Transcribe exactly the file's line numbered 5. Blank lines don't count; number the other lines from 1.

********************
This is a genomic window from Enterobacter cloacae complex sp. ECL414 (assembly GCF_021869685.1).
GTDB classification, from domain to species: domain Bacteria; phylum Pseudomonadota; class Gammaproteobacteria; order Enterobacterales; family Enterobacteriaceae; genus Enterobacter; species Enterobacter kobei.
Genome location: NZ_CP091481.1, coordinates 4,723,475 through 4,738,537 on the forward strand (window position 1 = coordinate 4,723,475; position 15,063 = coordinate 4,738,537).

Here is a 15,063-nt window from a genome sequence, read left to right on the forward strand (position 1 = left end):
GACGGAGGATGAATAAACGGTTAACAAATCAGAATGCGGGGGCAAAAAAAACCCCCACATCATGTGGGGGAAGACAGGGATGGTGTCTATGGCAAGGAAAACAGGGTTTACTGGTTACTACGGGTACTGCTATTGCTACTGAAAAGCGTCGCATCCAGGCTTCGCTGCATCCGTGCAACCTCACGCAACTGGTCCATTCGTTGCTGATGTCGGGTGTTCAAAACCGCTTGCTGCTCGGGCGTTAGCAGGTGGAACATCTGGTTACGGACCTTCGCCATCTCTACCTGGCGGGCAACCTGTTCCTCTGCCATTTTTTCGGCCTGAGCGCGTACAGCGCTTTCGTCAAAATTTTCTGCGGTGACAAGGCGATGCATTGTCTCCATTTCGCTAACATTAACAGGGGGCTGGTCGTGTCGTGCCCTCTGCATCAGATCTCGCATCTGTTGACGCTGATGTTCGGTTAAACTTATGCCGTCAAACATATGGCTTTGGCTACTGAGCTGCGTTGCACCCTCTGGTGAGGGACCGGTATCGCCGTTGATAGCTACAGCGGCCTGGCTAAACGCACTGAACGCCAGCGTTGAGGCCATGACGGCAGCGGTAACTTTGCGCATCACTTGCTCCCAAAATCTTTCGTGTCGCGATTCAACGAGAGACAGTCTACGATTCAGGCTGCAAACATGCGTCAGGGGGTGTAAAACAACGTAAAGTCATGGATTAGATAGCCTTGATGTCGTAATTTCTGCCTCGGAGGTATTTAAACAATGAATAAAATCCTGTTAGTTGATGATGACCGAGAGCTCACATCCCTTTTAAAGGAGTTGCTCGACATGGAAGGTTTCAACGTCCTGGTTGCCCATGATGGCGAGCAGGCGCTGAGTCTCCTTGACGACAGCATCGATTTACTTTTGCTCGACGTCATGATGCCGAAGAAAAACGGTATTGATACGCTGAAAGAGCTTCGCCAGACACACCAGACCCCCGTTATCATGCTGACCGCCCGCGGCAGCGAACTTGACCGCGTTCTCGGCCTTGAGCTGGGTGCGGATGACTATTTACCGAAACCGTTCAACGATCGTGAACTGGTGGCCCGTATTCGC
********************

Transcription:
GACGGAGGATGAATAAACGGTTAACAAATCAGAATGCGGGGGCAAAAAAAACCCCCACATCATGTGGGGGAAGACAGGGATGGTGTCTATGGCAAGGAAAACAGGGTTTACTGGTTACTACGGGTACTGCTATTGCTACTGAAAAGCGTCGCATCCAGGCTTCGCTGCATCCGTGCAACCTCACGCAACTGGTCCATTCGTTGCTGATGTCGGGTGTTCAAAACCGCTTGCTGCTCGGGCGTTAGCAGGTGGAACATCTGGTTACGGACCTTCGCCATCTCTACCTGGCGGGCAACCTGTTCCTCTGCCATTTTTTCGGCCTGAGCGCGTACAGCGCTTTCGTCAAAATTTTCTGCGGTGACAAGGCGATGCATTGTCTCCATTTCGCTAACATTAACAGGGGGCTGGTCGTGTCGTGCCCTCTGCATCAGATCTCGCATCTGTTGACGCTGATGTTCGGTTAAACTTATGCCGTCAAACATATGGCTTTGGCTACTGAGCTGCGTTGCACCCTCTGGTGAGGGACCGGTATCGCCGTTGATAGCTACAGCGGCCTGGCTAAACGCACTGAACGCCAGCGTTGAGGCCATGACGGCAGCGGTAACTTTGCGCATCACTTGCTCCCAAAATCTTTCGTGTCGCGATTCAACGAGAGACAGTCTACGATTCAGGCTGCAAACATGCGTCAGGGGGTGTAAAACAACGTAAAGTCATGGATTAGATAGCCTTGATGTCGTAATTTCTGCCTCGGAGGTATTTAAACAATGAATAAAATCCTGTTAGTTGATGATGACCGAGAGCTCACATCCCTTTTAAAGGAGTTGCTCGACATGGAAGGTTTCAACGTCCTGGTTGCCCATGATGGCGAGCAGGCGCTGAGTCTCCTTGACGACAGCATCGATTTACTTTTGCTCGACGTCATGATGCCGAAGAAAAACGGTATTGATACGCTGAAAGAGCTTCGCCAGACACACCAGACCCCCGTTATCATGCTGACCGCCCGCGGCAGCGAACTTGACCGCGTTCTCGGCCTTGAGCTGGGTGCGGATGACTATTTACCGAAACCGTTCAACGATCGTGAACTGGTGGCCCGTATTCGC